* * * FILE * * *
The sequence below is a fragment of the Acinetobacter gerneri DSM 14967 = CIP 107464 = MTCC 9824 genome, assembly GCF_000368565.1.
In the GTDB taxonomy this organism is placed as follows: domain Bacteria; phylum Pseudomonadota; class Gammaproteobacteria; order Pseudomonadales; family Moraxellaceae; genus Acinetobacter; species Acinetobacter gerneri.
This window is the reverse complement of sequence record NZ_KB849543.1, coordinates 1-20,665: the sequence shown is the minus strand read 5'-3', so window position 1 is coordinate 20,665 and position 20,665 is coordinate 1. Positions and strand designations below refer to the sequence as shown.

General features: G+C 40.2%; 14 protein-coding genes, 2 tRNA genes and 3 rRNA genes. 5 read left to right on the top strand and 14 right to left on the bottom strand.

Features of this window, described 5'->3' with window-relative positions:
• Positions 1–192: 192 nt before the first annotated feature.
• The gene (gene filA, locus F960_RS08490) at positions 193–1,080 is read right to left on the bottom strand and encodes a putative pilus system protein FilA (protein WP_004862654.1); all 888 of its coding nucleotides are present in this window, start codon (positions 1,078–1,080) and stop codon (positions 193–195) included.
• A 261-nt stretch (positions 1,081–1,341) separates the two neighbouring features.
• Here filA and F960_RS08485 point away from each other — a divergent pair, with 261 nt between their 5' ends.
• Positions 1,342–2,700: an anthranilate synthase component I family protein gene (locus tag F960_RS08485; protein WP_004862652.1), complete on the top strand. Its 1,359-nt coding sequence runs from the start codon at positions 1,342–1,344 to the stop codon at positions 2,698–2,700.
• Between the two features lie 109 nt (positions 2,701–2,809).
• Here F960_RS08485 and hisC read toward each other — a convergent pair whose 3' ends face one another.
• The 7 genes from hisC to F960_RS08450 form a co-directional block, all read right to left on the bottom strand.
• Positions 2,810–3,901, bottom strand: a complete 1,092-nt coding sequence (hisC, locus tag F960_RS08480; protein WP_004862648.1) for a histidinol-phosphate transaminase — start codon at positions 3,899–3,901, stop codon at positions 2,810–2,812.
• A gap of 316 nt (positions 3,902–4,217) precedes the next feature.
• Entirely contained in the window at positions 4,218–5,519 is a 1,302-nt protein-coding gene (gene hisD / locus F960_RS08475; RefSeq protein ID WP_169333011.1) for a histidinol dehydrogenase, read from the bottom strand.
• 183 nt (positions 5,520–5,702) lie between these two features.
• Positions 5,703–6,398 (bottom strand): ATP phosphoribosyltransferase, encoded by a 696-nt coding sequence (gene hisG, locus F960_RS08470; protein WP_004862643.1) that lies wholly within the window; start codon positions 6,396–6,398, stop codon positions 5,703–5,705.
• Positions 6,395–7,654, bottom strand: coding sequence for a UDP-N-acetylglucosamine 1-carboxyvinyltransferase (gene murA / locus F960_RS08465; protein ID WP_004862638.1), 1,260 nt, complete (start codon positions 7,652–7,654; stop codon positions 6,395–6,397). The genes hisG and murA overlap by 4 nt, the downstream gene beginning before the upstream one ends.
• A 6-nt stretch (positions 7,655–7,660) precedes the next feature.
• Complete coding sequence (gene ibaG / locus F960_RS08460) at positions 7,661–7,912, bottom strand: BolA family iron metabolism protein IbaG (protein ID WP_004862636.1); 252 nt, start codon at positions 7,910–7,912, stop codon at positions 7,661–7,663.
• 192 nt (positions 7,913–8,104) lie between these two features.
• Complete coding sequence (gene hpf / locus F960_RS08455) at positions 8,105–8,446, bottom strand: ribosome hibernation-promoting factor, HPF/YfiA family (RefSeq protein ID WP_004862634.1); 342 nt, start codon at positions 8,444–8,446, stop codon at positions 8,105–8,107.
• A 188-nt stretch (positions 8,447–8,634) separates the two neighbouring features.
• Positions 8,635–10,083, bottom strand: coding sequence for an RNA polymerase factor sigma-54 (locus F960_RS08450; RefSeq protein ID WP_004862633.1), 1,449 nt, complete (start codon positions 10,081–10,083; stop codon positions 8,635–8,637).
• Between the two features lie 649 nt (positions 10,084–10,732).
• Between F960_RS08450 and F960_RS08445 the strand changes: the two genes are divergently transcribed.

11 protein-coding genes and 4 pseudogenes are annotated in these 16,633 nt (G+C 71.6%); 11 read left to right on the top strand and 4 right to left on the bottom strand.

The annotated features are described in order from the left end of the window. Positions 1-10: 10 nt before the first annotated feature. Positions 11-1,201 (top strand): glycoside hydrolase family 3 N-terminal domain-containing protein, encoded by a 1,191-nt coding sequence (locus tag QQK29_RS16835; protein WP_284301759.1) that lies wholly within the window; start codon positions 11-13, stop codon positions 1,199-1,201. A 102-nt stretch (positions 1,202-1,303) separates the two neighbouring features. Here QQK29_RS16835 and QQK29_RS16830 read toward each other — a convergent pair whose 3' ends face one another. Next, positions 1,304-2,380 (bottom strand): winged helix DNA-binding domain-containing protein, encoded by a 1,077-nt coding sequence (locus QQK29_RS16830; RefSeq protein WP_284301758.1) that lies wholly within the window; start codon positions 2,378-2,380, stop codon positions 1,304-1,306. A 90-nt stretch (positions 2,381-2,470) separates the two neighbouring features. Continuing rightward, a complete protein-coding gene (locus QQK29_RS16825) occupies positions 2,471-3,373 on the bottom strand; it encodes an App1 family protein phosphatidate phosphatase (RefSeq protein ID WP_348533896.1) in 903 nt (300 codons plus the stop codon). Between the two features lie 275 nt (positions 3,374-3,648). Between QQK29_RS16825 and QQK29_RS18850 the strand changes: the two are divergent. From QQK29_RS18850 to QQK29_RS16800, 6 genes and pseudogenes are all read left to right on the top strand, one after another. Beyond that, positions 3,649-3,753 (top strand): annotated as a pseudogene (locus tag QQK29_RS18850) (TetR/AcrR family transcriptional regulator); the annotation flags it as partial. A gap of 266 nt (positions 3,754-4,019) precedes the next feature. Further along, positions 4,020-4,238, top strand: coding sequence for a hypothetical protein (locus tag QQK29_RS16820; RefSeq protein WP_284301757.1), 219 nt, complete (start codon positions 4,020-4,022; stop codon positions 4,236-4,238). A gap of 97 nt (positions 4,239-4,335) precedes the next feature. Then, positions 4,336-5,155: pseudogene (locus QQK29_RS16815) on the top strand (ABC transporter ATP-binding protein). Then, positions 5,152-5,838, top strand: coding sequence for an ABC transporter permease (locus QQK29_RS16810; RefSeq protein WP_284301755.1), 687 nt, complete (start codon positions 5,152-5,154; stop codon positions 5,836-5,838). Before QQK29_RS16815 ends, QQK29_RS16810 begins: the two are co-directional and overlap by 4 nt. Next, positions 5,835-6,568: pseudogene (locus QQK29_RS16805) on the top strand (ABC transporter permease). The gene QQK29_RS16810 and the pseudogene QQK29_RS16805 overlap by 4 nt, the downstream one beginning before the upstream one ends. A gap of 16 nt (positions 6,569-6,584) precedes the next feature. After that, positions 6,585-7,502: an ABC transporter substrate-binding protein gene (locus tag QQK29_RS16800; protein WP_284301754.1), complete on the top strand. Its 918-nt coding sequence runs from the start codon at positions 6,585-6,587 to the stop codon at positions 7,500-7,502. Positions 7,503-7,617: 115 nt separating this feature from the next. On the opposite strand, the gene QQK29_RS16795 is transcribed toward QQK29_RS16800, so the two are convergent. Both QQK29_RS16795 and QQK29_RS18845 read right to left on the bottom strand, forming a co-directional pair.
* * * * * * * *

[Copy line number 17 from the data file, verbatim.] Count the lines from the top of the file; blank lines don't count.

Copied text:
• 183 nt (positions 5,520–5,702) lie between these two features.